Our Fair Lending Software
is Amazing

Our software lets you analyze your loans and applications for
pricing discrimination and steering.

How Our Software Can Help

Be Prepared by Self-Testing

By self-testing for discrimination and taking corrective action you can avoid a negative fair lending exam from the federal regulators.

Spend Less Time Worrying About
Third Party Lending

Letting third parties represent your company has pros and cons. One of the cons in the case with Fair Lending is that you can be held responsible for their mistakes. By analyzing your vendors, auto dealers, branches, loan officers, etc. you can spend less time worrying about how you're being represented and more time on growing your business.

Quantify The Fairness of Your
Underwriting Guidelines

Rest easy knowing that your guidelines are accurately assessing an applicant based solely on their credit worthiness and nothing else.

Protect Yourself From Litigation

Get ahead of the game by avoiding the fines and litigation that comes from regulators finding disparate impact in your lending practices.

Stay in Front of Changing Regulations

Regulations are constantly changing. Five years ago few institutions were worried about Fair Lending Examinations, today it's talked about in almost every conference. By better understanding the demographics of your loan portfolio, you'll be better prepared to deal with future changes.

Don't Get Caught Off Guard from
Pricing Anomalies

Too often underwriting pricing problems are caught after many people have been affected. By continually monitoring your loan portfolio for discrepancies you'll be able to identify any problems before they become a larger issue.

So, what does our Fair Lending Software do?

Pricing Discrimination Features

Steering Features

Test pricing on race, age, gender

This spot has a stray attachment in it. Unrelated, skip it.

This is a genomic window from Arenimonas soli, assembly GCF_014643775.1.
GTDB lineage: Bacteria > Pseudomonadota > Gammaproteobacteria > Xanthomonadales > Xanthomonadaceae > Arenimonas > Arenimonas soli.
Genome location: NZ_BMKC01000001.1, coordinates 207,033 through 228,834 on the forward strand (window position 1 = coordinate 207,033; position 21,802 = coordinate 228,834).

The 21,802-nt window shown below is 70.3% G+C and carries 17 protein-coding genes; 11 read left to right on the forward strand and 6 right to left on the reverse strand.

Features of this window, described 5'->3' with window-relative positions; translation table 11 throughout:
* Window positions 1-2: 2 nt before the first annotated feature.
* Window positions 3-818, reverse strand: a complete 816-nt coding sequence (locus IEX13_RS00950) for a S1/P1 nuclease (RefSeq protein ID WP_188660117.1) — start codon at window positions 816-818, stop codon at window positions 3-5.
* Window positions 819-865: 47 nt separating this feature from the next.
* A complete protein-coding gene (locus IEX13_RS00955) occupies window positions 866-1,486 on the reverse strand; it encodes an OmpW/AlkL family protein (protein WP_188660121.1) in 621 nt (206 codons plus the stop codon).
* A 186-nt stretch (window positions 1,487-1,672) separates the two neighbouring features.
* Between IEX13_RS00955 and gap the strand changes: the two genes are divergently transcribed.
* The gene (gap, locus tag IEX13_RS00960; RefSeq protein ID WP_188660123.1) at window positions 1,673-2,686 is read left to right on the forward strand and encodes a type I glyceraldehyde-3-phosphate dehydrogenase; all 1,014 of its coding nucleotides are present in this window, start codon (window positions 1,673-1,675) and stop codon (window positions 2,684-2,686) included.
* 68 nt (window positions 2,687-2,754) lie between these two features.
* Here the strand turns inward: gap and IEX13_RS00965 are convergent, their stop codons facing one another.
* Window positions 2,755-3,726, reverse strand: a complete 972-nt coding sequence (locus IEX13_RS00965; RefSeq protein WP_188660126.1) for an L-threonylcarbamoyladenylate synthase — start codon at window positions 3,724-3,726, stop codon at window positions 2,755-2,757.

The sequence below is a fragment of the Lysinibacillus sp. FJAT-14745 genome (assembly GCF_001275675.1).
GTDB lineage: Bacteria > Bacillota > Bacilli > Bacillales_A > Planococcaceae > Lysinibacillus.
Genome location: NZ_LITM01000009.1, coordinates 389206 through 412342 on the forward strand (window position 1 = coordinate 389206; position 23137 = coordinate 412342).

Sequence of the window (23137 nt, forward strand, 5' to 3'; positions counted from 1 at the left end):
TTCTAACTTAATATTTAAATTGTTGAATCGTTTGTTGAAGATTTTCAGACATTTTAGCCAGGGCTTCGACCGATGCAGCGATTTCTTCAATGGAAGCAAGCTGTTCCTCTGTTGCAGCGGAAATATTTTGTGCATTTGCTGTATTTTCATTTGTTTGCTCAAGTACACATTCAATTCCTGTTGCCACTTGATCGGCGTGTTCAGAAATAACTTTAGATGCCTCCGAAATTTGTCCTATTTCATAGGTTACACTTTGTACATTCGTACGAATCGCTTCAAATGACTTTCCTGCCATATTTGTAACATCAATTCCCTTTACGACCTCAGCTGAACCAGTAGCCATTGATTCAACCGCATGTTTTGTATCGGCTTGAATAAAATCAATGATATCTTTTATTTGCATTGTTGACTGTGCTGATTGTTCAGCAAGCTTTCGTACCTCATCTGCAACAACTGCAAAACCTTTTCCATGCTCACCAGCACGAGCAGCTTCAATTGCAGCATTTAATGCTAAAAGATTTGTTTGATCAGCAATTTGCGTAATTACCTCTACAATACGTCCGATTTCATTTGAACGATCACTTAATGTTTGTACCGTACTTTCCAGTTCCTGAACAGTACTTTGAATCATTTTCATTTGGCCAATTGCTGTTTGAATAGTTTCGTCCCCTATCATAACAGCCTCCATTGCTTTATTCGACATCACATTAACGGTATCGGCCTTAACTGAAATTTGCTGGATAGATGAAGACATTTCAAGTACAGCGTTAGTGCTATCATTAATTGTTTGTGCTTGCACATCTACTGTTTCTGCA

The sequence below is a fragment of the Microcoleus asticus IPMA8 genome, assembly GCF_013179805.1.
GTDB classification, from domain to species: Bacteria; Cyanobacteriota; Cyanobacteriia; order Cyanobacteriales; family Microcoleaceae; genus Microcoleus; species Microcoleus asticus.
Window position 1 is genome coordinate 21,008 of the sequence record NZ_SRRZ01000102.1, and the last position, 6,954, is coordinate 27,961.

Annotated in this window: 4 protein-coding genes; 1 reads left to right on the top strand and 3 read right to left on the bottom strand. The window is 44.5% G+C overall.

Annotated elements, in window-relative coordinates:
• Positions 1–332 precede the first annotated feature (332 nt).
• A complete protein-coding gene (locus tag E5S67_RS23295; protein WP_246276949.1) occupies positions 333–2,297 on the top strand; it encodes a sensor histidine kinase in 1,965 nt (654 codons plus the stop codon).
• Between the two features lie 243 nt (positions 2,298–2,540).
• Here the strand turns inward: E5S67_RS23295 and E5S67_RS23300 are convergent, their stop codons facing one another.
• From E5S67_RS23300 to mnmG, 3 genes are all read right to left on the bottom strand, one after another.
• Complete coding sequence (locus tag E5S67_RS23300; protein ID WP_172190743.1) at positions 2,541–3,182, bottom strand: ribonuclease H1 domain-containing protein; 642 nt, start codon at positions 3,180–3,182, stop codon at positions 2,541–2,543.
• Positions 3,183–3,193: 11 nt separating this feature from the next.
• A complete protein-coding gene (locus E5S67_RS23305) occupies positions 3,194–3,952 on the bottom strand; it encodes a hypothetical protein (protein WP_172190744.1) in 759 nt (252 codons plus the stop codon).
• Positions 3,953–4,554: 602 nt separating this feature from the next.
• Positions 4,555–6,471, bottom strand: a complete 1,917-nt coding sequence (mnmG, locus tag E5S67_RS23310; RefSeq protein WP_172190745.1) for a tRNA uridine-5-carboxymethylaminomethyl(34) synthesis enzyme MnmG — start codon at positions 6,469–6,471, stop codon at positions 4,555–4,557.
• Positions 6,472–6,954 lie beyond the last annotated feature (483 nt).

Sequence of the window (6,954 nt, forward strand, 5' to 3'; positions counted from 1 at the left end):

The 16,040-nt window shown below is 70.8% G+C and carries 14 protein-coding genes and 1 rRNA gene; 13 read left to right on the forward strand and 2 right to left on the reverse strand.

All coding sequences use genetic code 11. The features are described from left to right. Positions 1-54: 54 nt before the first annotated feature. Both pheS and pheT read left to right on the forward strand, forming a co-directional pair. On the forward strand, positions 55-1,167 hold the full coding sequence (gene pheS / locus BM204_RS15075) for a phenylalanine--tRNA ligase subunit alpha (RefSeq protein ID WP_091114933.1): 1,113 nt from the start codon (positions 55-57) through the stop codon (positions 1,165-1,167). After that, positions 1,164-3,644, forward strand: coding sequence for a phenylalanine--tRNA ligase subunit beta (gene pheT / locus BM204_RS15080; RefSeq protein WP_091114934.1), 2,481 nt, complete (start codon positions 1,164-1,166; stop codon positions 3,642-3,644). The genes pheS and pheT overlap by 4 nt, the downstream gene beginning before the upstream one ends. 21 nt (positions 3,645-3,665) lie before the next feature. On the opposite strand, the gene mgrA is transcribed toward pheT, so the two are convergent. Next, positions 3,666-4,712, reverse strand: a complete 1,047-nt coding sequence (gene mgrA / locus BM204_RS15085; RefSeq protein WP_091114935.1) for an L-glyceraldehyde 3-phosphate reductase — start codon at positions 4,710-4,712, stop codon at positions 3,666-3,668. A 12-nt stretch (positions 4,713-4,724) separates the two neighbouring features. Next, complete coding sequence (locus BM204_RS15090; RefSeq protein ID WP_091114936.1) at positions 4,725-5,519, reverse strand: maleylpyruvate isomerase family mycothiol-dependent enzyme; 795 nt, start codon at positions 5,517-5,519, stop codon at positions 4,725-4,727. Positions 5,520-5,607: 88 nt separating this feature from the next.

Compare actual vs. expected pricing

Know the statistical relevancy of differences found

Analyze auto dealers, loan officers, branches, etc.

Monitor trends of products by prohibited basis group (PBG)

Analyze your concentrations of borrowers in each product type

Analyze each PBG by loan type in relation to your steering ratio

Monitor the percent of total assets each group makes up

Why Self-Test?

The Equal Credit Opportunity Act (ECOA)

Although most institutions do not intentionally discriminate, regulatory agencies now ask institutions to take a proactive approach by testing for disparate impact within the portfolio.

The Equal Credit Opportunity Act (ECOA), implemented by Regulation B (12 CFR 1002), promotes availability of credit to all creditworthy applicants without regard to race, color, religion, national origin, sex, marital status, or age. The problem most institutions face is how will they prove they are not discriminating.

How do you know if one of your auto dealers is discriminating, or a loan officer, or a branch? Collecting and analyzing data is the answer. The beauty of a data approach is that it presents un-biased facts.

To address this problem, Visible Equity created its Fair Lending Software.

Ok so...who regulates whom?

The CFPB supervises banks and credit unions with more than $10 billion in assets. The NCUA supervises federal credit unions with less than $10 billion in assets, and the OCC, FDIC or the Fed enforce fair lending laws against banks under $10 billion. State regulators oversee state-chartered credit unions with less than $10 billion in assets. The CFPB also has enforcement authority over non-bank lenders of all types and sizes (other than most car dealers).

The CFPB, FDIC, and NCUA have released specific guides on how they perform a fair lending examination and can be read in the following links.

Can I wait until I get examined?

The advantage of self-testing is that you can take corrective action ahead of time. Self-testing and corrective action are the tools to avoid fines and litigation that can accompany a Fair Lending Examination if violations are found. The CFPB & NCUA have litigating authority and can file cases in federal court alleging violations of fair lending laws.

The CFPB, FDIC, & NCUA also report findings to the Department of Justice (DOJ) or U.S. Department of Housing and Urban Development (HUD). Regulation B provides for actual damages, as well as for punitive damages of up to $10,000 in individual lawsuits and up to the lesser of $500,000 or one percent of the institution’s net worth in class action suits. Court costs and reasonable attorney fees may also be awarded to an aggrieved applicant in a successful action.

Questions? Call us

We're available. Call us today and speak with a Analytics Specialist who can answer all your questions.

(888) 409-1560

Schedule a demo

Find out today how Visible Equity can simplify data analysis, satisfy regulations, and keep you well informed.